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Research shows hate & anti-immigrant speech hurting Latino youth mental health

Posted at 6:30 PM, Aug 06, 2019
and last updated 2019-08-06 21:39:47-04

PHOENIX — For Latino youth living in the U.S., the El Paso shooting is the latest trauma. Researchers say the hateful rhetoric and discrimination are taking a toll on their mental health. 

Eighteen-year-old Jennifer Suarez is a Valley teenager who graduated from high school in May. She vividly recalls a ninth-grade classmate who singled her out and spewed hate speech. 

"He wrote it on a piece of paper and he held it up to me and then he said 'build the wall,'" says Suarez. 

Suarez is the oldest of four children of Mexican immigrants from the state of Guanajuato. At her north Phoenix home, her mother proudly framed her birth certificate from Paradise Valley Hospital.

"Yes, I was born here," she adds. 

Suarez says her classmate's remarks were only the beginning of a downward spiral of depression, loneliness and feeling left out. 

"It was part of the reason why I started seeking help because it made me feel not included, I felt I wasn't loved by anyone, I didn't feel comfortable in my own skin," she said. 

Suarez is a perfect example of a recent study by the American Psychological Association, which cites hateful speech and anti-immigrant messages as two reasons why Latino youth across the country have elevated rates of depression. 

The hate-driven mass shooting in El Paso, where the shooter targeted people of Hispanic origin because of a feeling of 'invasion' is now coupled with the many other shootings Suarez has seen in her lifetime.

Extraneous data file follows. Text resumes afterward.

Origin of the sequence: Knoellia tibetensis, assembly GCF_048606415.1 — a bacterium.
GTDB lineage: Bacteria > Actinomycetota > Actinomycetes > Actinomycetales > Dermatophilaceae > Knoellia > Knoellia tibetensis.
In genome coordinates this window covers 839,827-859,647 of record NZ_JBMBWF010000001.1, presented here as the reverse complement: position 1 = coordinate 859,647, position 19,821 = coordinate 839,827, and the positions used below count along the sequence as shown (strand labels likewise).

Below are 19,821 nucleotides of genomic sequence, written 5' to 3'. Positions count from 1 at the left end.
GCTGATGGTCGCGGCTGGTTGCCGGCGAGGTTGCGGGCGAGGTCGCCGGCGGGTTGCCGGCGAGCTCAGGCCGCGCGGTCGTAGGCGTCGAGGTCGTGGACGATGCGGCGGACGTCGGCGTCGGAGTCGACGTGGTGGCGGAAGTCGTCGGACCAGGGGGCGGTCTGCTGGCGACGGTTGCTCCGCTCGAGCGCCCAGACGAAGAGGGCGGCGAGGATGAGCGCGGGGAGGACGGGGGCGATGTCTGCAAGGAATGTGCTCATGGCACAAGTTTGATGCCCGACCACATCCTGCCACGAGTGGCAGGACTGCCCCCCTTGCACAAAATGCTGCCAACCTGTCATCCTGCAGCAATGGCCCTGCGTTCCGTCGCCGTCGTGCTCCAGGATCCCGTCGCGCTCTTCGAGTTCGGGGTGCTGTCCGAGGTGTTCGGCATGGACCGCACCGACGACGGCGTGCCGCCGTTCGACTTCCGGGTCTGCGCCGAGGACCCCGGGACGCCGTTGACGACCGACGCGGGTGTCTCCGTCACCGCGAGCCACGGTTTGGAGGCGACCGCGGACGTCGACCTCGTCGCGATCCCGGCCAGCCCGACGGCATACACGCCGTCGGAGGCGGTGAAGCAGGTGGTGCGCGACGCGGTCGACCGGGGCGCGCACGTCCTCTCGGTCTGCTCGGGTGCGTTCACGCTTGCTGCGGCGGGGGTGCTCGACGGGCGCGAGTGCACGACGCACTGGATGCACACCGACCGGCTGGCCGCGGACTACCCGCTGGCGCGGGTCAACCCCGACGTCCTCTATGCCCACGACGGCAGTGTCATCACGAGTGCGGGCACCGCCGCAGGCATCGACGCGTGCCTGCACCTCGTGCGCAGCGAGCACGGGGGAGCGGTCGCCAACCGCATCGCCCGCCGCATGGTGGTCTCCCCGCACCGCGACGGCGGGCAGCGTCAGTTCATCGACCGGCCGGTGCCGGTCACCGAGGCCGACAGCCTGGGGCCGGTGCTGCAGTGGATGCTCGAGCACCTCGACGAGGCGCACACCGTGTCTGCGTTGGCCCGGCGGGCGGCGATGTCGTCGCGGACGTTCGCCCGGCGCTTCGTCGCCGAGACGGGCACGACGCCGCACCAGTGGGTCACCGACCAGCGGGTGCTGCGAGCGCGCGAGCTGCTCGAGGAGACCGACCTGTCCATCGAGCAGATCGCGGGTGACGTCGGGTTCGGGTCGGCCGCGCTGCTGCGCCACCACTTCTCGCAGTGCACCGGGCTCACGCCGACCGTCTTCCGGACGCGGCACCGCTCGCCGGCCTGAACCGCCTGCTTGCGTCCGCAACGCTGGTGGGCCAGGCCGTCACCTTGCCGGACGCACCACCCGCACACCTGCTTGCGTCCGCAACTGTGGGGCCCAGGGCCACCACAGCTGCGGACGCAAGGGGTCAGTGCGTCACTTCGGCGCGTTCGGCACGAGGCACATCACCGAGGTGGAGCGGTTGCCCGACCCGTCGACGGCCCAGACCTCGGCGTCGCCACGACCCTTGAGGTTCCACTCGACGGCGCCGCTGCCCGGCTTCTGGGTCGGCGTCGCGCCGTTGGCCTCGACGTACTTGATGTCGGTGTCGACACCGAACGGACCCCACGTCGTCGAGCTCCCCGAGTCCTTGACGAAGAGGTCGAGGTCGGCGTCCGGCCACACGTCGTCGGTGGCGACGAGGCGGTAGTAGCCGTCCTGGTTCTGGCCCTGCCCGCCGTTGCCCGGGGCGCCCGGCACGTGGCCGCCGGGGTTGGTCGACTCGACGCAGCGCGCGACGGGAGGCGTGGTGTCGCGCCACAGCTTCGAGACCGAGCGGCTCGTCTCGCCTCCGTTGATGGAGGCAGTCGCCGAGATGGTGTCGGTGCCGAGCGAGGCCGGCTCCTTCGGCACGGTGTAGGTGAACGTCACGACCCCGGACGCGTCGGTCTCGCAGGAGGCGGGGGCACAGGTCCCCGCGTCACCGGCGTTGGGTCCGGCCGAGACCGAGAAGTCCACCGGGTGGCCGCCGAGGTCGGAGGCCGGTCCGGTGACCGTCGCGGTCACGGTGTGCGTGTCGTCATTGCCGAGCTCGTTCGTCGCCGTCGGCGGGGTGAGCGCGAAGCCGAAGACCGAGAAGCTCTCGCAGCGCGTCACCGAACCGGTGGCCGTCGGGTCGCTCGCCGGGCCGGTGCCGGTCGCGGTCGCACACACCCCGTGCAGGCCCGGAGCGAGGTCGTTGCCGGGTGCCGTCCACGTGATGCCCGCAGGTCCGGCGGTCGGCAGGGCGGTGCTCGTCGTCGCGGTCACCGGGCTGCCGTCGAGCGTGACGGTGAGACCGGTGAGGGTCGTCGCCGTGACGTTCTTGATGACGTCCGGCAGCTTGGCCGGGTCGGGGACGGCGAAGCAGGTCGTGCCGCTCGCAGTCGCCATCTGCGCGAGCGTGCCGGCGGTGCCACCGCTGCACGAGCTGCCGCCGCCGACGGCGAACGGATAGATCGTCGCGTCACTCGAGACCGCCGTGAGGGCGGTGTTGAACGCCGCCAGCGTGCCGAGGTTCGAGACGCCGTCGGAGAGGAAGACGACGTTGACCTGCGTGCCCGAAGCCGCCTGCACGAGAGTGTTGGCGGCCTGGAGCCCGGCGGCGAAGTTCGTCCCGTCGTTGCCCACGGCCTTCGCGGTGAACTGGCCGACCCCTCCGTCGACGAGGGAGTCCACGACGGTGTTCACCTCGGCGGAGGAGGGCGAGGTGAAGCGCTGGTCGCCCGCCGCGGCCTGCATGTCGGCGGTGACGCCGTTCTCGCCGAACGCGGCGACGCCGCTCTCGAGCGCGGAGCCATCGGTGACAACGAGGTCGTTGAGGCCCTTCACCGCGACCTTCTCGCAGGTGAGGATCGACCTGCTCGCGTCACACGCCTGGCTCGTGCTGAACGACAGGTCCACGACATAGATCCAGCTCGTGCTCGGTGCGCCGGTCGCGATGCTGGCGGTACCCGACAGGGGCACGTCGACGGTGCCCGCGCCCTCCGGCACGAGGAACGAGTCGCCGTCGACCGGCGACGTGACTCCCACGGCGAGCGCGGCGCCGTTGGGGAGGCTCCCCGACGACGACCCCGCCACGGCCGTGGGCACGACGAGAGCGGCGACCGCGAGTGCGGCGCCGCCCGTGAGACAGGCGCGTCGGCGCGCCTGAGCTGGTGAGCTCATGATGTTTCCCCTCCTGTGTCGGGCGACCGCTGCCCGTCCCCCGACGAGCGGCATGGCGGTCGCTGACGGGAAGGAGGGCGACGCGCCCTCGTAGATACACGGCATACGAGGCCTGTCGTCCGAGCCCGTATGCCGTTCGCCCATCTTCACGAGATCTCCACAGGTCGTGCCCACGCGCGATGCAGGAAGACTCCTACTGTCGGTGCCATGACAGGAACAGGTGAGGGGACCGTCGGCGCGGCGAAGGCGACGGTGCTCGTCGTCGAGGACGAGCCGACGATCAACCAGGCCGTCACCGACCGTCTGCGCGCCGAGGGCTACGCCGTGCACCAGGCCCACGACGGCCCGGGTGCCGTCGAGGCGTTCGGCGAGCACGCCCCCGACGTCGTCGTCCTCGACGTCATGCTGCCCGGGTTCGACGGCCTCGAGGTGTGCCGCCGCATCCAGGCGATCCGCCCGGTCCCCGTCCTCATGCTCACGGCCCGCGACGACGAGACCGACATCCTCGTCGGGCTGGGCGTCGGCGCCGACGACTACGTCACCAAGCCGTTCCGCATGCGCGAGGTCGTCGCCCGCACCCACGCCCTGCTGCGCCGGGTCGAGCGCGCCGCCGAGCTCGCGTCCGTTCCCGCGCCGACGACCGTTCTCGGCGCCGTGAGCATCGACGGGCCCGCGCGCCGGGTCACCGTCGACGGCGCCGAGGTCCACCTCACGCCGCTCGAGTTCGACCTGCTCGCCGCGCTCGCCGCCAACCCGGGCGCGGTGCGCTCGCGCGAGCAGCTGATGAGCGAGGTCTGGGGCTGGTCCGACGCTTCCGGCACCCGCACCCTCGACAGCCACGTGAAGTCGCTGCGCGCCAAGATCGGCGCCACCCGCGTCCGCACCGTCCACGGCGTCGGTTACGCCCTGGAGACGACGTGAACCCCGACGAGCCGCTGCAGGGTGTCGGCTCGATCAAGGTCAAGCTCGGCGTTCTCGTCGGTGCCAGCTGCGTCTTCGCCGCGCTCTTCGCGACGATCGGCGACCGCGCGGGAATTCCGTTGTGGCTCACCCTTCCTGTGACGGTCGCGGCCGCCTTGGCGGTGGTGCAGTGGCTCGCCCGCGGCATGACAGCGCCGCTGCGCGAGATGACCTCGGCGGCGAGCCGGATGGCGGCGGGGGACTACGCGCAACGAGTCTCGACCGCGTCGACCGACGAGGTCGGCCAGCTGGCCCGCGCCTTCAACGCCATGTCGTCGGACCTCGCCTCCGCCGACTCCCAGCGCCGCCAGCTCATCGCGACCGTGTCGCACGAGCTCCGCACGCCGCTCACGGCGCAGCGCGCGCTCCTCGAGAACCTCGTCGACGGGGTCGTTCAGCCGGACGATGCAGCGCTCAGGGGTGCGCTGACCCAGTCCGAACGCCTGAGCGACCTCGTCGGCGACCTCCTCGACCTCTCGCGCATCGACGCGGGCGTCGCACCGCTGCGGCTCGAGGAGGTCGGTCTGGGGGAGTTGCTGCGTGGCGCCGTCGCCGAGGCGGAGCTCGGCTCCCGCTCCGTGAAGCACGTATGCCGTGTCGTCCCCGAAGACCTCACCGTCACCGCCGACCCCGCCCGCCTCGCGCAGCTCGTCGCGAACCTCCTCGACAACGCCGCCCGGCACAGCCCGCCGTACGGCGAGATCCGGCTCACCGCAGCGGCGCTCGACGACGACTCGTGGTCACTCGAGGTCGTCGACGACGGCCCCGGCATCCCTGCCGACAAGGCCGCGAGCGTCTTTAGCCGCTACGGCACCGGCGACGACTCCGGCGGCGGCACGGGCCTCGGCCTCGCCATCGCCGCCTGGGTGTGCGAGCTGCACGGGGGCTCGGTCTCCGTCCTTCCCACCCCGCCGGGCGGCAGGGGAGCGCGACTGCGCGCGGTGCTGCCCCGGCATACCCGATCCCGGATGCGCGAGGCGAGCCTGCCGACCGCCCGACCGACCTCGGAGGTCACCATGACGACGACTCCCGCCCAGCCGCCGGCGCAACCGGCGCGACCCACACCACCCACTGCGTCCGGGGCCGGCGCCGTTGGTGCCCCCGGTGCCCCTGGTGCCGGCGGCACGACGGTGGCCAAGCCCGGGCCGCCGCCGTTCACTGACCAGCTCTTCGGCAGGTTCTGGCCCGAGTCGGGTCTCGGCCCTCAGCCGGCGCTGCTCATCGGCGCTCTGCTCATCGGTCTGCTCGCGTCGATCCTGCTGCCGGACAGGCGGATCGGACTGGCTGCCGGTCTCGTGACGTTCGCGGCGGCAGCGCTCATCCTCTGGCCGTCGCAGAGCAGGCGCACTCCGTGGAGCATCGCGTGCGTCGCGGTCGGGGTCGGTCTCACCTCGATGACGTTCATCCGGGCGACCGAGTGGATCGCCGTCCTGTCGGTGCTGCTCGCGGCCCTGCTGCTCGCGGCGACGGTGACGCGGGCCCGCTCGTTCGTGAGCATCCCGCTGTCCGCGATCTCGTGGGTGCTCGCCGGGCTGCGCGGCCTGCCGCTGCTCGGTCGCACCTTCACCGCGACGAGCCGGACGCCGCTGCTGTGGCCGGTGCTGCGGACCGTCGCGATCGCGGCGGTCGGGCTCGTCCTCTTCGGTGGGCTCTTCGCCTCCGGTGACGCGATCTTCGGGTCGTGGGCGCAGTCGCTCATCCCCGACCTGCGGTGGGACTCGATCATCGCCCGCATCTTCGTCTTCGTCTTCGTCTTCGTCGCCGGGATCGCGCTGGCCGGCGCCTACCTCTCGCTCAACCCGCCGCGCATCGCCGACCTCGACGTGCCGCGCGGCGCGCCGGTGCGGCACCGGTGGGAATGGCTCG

"Trump saying that it was an act of mental illness--I personally think it was an act of racism because [the shooter] drove nine hours," Suarez said. 

Suarez says the classmate who told her to 'build the wall' learned it from the President, who campaigned on a promise to construct a southern border wall to protect the U.S. from illegal immigration. 

"I just don't want people to see us and to think automatically we are things that we are not. Of course, every race has its group of people who aren't good, but the majority of us are good," she said. 

Suarez says years of therapy have helped her believe in herself and her sense of self-worth. She attributes her ability to move forward from her years of suicidal thoughts to her family, who has always pushed her to be better. 

"I feel much better: I have friends and my family and I have felt much better since I graduated and I've been out of there."